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Greatest 25: Short-handed, Dorsett Goes 99 Yards To History

In June 2011, Dallas Cowboys Star Magazine decided to count down the best of the best, the top 25 plays in franchise history. Obviously, this wasn't the easiest of tasks, but some 30,000-plus words later, we feel pretty good about the results. Now here in a 25-part summer series, we share our list for one and all. Without further ado, we continue with No. 4 and a snippet from the Dallas Cowboys Star Magazine story:

4) 99 Yards to History, Jan. 3, 1983:

When ranking the greatest plays in the history of America's Team, this one is the most difficult. For in all its brilliance and majestic elegance, for the singular moment that it was – one that almost stopped time in the sense that everyone watching, a national audience, remembers exactly where they were some 29 years later – the Cowboys lost the game. Making matters worse, the defeat wasn't even that big of deal.

So yes, in terms of spectacular, record-smashing, don't-believe-we-just-saw-that moments, Tony Dorsett's 99-yard touchdown against the Vikings on Jan. 3, 1983 was arguably the greatest individual play in franchise history. It's an unbreakable record, one that has never even been matched, before or since. And it's all the more impressive that the Cowboys had just 10 players on the field, fullback Ron Springs mistakenly on the sidelines. Heck, Dorsett didn't even have a lead block on the play. Throw in that the game was on * Monday Night Football *and it's one of those iconic moments in sports history.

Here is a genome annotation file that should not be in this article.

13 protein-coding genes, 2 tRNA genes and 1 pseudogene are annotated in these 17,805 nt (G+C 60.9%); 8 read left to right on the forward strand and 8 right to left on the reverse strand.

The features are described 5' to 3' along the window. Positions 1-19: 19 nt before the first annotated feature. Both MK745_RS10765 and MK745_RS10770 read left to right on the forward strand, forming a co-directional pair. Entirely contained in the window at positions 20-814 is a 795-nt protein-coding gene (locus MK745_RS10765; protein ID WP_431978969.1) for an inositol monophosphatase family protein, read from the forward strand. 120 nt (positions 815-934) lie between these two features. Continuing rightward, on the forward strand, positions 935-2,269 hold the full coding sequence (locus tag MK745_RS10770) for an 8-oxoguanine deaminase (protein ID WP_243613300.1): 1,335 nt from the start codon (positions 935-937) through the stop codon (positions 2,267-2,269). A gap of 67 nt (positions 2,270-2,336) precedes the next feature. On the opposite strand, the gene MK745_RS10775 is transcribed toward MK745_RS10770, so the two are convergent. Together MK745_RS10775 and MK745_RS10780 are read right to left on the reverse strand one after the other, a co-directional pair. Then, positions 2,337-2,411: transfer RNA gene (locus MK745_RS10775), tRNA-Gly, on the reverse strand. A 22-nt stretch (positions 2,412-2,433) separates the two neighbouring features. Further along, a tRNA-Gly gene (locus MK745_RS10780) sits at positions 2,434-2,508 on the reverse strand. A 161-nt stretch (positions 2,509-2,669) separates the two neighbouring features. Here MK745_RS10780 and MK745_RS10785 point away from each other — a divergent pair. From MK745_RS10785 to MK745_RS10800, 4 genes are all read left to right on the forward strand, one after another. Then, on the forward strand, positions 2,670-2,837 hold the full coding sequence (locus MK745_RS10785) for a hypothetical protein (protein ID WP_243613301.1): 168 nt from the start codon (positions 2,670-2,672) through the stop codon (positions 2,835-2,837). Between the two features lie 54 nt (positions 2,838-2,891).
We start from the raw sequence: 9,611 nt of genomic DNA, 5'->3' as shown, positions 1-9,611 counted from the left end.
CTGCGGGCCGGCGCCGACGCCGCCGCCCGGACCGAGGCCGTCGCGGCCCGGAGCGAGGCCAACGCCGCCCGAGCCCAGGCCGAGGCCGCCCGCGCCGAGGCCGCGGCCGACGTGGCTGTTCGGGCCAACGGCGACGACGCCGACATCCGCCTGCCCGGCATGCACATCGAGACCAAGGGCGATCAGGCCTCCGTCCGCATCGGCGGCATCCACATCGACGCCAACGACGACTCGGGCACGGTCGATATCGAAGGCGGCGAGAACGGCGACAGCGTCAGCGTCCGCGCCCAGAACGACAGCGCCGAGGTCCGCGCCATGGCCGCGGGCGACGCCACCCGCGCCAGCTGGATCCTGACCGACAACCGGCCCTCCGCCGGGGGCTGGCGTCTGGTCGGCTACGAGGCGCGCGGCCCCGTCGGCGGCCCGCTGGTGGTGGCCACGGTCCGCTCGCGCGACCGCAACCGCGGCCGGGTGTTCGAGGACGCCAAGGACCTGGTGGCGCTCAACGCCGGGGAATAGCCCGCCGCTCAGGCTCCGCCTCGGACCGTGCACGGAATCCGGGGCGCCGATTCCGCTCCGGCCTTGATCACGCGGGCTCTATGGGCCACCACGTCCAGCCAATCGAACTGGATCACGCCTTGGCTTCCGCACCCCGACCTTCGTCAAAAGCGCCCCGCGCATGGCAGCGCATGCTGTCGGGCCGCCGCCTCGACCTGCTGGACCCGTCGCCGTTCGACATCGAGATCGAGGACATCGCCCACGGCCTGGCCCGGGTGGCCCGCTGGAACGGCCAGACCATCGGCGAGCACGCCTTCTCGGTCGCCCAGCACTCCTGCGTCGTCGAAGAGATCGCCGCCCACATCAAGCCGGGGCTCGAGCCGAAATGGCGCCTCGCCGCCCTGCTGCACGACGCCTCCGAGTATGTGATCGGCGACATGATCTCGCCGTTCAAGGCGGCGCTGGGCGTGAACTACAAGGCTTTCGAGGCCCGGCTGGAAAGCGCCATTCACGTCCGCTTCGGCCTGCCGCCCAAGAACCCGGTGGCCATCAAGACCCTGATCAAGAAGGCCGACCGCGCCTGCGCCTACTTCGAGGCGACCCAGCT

The Cowboys were trailing, 24-13, in the fourth, about halfway between the goal line and the 1-yard line, a safety definitely possible. Quarterback Danny White took the snap under center and turned almost immediately, Dorsett taking the ball, sprinting through the gap between the offensive tackle and guard, and as quickly as the 5-yard line, there wasn't a defender within eight feet. He then avoided the safety at the 15-yard line with a simple plant and change of direction to his right, announcer Frank Gifford telling his *MNF *audience at that point, "Watch out, he has great speed."

And by the time those words had been spoken, Dorsett was racing across the 30, as in the exact painted numbers "3" and "0" on the right sidelines. Teammate Drew Pearson was running in front of him, trying to throw a block on one of the remaining two defenders, one of which reached out with an attempted wrap around the 18-yard line, but Dorsett ran through the arm effort with ease, slapping the would-be tackler away with his left hand, almost like a nuisance, a swarming bug in his path to immorality.

He then ran into the end zone and spiked the ball before turning to embrace Pearson's hug. The score, the outcome, none of this has really mattered since that night. This shall forever be the Tony Dorsett Game.

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